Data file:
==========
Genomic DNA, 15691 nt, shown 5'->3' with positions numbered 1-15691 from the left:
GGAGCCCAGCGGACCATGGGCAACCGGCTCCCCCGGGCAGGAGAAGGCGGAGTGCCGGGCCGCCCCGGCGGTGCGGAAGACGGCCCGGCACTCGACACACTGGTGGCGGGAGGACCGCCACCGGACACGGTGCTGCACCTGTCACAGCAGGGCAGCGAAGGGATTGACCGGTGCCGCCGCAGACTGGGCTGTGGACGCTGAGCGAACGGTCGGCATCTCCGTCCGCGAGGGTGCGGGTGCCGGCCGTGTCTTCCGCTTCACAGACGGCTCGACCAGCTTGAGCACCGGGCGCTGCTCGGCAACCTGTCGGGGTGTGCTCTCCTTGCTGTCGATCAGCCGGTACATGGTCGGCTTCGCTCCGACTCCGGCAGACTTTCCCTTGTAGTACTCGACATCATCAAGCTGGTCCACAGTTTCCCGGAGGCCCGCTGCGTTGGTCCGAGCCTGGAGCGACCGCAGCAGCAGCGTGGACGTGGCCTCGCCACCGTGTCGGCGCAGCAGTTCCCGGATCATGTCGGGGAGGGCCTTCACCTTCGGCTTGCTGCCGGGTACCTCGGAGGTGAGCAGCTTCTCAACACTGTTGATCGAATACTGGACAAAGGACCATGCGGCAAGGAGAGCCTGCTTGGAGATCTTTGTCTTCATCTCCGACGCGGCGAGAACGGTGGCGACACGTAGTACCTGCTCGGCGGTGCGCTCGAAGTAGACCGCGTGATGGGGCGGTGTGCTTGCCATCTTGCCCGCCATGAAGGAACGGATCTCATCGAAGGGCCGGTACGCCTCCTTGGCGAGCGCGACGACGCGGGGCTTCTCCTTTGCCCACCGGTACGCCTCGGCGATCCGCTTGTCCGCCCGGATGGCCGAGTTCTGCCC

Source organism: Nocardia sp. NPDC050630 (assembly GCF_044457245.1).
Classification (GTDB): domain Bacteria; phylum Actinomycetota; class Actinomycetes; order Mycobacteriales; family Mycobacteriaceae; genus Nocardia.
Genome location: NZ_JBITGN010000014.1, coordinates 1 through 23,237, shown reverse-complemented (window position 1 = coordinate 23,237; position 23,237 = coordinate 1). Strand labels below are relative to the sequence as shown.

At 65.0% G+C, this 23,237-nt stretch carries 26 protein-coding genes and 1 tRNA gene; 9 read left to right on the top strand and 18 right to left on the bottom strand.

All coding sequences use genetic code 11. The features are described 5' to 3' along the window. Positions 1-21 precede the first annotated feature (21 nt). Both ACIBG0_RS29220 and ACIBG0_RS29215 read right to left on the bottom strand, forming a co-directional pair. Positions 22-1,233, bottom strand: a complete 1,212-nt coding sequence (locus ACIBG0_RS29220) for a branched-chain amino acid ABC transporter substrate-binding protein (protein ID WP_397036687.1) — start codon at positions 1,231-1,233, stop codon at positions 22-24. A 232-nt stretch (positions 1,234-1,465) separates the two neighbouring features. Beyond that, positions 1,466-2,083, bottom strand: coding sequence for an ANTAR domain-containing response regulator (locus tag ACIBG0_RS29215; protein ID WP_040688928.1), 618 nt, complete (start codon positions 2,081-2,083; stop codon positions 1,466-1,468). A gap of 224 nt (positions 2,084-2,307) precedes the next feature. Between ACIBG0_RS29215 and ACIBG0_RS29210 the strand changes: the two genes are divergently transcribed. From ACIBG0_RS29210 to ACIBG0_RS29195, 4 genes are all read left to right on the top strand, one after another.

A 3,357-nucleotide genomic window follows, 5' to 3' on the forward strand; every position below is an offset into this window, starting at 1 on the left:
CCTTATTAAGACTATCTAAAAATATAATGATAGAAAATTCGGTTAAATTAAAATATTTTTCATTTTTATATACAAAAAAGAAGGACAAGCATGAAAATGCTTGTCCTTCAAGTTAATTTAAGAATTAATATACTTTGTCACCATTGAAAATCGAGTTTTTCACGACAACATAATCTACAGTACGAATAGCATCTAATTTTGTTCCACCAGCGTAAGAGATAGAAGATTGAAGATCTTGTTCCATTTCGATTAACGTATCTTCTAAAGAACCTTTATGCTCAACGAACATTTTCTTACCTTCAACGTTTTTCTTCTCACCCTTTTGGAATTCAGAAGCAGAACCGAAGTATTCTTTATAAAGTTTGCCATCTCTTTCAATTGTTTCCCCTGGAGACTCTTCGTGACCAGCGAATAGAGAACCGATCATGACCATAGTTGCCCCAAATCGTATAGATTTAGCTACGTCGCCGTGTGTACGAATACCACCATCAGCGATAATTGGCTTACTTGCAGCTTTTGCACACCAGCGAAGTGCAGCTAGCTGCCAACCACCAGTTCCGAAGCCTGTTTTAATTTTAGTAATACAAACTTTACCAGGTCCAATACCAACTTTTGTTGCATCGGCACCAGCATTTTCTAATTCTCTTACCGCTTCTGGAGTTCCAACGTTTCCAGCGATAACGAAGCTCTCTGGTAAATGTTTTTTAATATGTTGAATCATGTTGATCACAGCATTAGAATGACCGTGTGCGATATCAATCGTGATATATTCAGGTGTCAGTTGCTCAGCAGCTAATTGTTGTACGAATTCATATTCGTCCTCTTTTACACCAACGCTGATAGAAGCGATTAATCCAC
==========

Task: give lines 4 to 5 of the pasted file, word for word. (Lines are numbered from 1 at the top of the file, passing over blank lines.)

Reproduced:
Classification (GTDB): domain Bacteria; phylum Actinomycetota; class Actinomycetes; order Mycobacteriales; family Mycobacteriaceae; genus Nocardia.
Genome location: NZ_JBITGN010000014.1, coordinates 1 through 23,237, shown reverse-complemented (window position 1 = coordinate 23,237; position 23,237 = coordinate 1). Strand labels below are relative to the sequence as shown.